An older adult may develop a generalized pruritus without apparent cause. Ward and Ernhard suggest using the term “Willan’s itch” (named for an early dermatologist) to avoid the word senile.


Criteria of Ward and Bernhard for idiopathic purpura in an elderly patient:

(1) elderly patient

(2) generalized pruritus

(3) exclusion of identifiable cause (which may take some time)


Differential diagnosis:

(1) xerosis (dry skin)

(2) drug-induced pruritus

(3) paraneoplastic pruritus (malignant lymphoma, etc)

(4) cholestasis

(5) uremia

(6) hyperthyroidism

(7) diabetes (general truncal pruritus)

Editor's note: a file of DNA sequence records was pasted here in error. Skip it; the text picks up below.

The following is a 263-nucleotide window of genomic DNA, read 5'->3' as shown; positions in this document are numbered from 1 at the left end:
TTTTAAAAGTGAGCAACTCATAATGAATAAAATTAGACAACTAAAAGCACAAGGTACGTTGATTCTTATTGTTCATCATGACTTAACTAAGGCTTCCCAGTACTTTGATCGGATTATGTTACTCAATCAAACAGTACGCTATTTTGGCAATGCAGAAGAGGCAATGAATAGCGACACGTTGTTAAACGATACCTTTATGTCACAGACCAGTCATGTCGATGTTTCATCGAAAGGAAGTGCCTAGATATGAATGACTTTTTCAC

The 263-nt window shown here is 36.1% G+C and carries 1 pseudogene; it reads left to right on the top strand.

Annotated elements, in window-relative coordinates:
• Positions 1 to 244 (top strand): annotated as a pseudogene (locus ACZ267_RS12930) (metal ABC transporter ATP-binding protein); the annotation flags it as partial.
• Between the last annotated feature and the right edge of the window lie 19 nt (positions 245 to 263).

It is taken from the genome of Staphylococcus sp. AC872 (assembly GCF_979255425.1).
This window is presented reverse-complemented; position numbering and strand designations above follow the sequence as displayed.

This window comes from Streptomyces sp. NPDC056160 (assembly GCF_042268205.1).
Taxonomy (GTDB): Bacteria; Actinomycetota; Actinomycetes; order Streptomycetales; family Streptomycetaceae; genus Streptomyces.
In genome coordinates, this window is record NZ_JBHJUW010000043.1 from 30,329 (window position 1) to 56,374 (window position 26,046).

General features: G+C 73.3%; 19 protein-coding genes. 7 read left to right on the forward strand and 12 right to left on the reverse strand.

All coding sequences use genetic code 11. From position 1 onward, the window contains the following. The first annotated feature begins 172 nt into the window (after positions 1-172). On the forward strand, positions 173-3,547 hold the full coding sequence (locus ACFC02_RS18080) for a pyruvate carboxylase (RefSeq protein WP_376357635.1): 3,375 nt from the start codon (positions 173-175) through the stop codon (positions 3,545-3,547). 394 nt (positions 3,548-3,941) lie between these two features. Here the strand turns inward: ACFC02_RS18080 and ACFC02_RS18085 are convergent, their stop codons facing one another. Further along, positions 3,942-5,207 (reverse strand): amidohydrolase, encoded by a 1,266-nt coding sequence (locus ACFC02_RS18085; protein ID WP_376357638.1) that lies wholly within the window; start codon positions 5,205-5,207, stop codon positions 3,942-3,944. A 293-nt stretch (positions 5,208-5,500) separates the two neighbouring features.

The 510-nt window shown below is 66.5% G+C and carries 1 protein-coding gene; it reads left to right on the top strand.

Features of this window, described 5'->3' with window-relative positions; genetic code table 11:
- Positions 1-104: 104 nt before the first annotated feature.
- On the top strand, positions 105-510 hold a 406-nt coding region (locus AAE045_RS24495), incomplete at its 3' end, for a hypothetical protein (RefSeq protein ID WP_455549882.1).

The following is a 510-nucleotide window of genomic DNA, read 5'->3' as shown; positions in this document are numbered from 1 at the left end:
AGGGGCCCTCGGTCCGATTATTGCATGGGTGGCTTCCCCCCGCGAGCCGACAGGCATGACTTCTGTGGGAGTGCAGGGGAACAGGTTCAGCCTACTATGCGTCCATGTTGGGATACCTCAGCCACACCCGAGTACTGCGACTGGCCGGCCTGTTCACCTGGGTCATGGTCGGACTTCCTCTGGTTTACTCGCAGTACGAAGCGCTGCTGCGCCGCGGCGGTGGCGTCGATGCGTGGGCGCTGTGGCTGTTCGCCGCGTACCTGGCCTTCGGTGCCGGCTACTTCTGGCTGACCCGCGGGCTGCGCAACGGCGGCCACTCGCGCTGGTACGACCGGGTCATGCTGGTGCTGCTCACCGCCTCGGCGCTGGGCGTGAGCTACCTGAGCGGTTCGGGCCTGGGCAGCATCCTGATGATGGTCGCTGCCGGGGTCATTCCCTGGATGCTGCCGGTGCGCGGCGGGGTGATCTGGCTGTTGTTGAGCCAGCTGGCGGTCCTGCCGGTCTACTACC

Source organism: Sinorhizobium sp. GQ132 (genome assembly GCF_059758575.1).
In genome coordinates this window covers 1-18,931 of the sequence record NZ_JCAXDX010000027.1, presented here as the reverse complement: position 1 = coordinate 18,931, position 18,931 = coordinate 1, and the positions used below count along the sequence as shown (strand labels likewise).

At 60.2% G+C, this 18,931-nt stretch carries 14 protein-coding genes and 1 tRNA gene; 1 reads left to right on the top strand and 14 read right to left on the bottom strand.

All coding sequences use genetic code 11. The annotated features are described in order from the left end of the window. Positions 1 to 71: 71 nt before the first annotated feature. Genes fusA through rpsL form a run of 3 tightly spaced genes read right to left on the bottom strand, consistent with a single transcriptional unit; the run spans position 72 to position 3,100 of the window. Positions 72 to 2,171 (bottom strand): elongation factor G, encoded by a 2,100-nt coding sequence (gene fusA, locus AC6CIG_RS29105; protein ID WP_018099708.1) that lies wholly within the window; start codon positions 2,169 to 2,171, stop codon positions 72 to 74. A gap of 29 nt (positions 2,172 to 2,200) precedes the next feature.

(8) neuropathic pruritus (may be localized)

(9) scabies

(10) dermatitis or dermatopathy

(11) iron deficiency


Management of idiopathic senile pruritus involves control of symptoms rather than treating the precipitating cause. Gabapentin, histamine H1 receptor antagonists, or serotonin antagonists may be effective in symptom control. Phototherapy with UV radiation or topical therapy can also be used.


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